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Trump’s personal lawyer and serial television guest Rudy Giuliani asserted on Wednesday that Trump can obstruct justice if he wants to, and then issued a demand that special counsel Robert Mueller “put up or shut up” in his investigation.

The outburst came after Trump himself demanded that Attorney General Jeff Sessions put a halt to the Mueller probe, using his Twitter feed to engage in what many are calling “obstruction in plain sight.”

Press secretary Sarah Huckabee Sanders, meanwhile, insisted Trump’s tweets were merely “fighting back.”

In a huddle with reporters a short time later, Giuliani railed against the ongoing investigation, saying it “should be brought to a close” and that Mueller’s team is “at the end of it.”

“If we were playing poker, we’re not, you would put up or shut up,” he added.

Trump and his team complain on a regular basis that the investigation has gone on for too long, even as the probe continues to rack up multiple guilty pleas, indictments, and convictions.

By comparison, the GOP-backed investigation into the Clinton administration by independent counsel Ken Starr lasted 6 years.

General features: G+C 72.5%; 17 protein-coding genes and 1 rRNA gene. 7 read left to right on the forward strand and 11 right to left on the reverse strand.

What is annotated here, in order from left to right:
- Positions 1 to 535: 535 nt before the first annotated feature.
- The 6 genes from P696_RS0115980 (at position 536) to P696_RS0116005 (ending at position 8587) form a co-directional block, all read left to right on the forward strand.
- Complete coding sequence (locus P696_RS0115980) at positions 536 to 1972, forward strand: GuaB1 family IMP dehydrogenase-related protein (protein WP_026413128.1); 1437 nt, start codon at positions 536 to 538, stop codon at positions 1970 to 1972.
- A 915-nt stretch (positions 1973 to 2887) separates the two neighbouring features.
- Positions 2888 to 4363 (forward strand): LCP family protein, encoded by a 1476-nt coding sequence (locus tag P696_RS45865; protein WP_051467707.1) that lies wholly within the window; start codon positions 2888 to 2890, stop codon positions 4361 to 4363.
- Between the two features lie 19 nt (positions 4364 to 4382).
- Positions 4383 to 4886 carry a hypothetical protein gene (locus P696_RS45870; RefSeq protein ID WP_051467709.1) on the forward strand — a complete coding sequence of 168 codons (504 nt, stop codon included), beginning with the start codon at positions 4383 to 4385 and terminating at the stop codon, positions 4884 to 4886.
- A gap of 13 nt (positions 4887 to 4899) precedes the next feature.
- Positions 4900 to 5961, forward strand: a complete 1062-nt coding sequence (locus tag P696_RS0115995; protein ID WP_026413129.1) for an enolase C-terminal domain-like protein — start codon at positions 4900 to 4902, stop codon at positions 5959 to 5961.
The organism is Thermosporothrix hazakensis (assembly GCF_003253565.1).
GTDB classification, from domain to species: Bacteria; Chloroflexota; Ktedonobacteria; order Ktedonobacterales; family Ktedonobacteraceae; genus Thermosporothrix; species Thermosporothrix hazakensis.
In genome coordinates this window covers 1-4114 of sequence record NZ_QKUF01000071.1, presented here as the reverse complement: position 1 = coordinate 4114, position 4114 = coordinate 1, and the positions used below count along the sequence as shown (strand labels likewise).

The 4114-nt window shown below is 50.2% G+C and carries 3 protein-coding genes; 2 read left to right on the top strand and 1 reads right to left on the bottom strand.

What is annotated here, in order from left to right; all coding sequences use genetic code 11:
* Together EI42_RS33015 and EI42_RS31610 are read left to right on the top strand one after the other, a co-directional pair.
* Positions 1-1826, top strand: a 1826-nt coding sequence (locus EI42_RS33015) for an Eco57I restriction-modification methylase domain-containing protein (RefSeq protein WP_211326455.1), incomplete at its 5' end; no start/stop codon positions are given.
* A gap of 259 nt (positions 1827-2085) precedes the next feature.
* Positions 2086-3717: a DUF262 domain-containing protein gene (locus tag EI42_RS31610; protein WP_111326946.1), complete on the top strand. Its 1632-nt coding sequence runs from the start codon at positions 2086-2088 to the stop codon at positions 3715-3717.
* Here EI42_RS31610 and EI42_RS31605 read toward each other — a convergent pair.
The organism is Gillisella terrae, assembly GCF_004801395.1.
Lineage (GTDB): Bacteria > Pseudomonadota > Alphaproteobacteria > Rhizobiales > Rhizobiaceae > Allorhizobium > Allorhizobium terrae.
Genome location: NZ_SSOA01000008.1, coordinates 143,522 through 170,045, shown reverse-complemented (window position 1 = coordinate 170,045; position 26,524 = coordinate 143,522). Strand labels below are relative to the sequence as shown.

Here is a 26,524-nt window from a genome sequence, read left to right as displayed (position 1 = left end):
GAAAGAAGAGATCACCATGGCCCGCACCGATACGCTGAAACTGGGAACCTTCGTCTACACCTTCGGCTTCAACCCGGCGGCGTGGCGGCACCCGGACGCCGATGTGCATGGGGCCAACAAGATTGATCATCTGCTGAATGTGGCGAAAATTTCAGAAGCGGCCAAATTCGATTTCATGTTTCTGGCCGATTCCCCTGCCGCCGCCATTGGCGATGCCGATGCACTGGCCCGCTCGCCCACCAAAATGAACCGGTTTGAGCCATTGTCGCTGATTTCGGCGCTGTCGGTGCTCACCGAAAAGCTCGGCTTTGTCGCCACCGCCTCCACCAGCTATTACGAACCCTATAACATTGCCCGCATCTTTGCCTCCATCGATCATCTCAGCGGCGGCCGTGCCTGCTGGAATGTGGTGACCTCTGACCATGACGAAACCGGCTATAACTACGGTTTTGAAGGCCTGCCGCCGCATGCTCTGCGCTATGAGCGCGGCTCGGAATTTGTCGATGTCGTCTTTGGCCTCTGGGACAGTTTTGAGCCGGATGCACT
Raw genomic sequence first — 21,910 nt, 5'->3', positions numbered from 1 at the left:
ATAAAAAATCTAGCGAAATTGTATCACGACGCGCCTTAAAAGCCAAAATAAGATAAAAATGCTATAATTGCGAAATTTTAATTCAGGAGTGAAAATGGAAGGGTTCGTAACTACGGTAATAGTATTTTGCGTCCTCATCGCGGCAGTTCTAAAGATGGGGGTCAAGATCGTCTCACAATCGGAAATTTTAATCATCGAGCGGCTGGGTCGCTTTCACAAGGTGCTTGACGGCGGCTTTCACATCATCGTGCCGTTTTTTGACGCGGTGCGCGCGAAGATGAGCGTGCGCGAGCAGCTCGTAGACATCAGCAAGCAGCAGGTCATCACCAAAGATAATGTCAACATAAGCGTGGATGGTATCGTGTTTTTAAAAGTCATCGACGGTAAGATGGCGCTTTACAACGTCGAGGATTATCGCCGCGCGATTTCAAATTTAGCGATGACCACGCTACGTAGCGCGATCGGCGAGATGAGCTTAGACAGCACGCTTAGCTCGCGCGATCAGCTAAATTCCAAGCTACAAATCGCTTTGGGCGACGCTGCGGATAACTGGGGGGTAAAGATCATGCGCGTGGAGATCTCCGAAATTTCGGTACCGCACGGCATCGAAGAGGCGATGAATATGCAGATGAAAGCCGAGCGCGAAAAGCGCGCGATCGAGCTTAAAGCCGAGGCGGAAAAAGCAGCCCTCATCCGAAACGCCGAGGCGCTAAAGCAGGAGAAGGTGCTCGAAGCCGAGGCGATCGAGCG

Giuliani also weighed in on the debate over whether Trump is in the process of obstructing justice or has done so in the past, calling the entire thing “nonsense” and claiming that Trump can commit obstruction without legal repercussions.

“That’s why this whole obstruction of justice thing is nonsense. If he wanted to obstruct it, he’d obstruct it,” the former mayor of New York City said about the sitting president of the United States.

Trump has repeatedly engaged in behavior that could constitute obstruction of justice, often in full view of American citizens and the rest of the world.

With his top campaign officials and longtime fixer Michael Cohen feeling the heat, Trump has good reason to want to obstruct the investigation before they can give up more damaging information from his past.

No wonder his personal lawyer is now insisting, contrary to reality, that none of what Trump has said or done matters — even if it involves breaking the law.

Published with permission of The American Independent.

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Jeff Danziger lives in New York City. He is represented by CWS Syndicate and the Washington Post Writers Group. He is the recipient of the Herblock Prize and the Thomas Nast (Landau) Prize. He served in the US Army in Vietnam and was awarded the Bronze Star and the Air Medal. He has published eleven books of cartoons, a novel and a memoir. Visit him at DanzigerCartoons.

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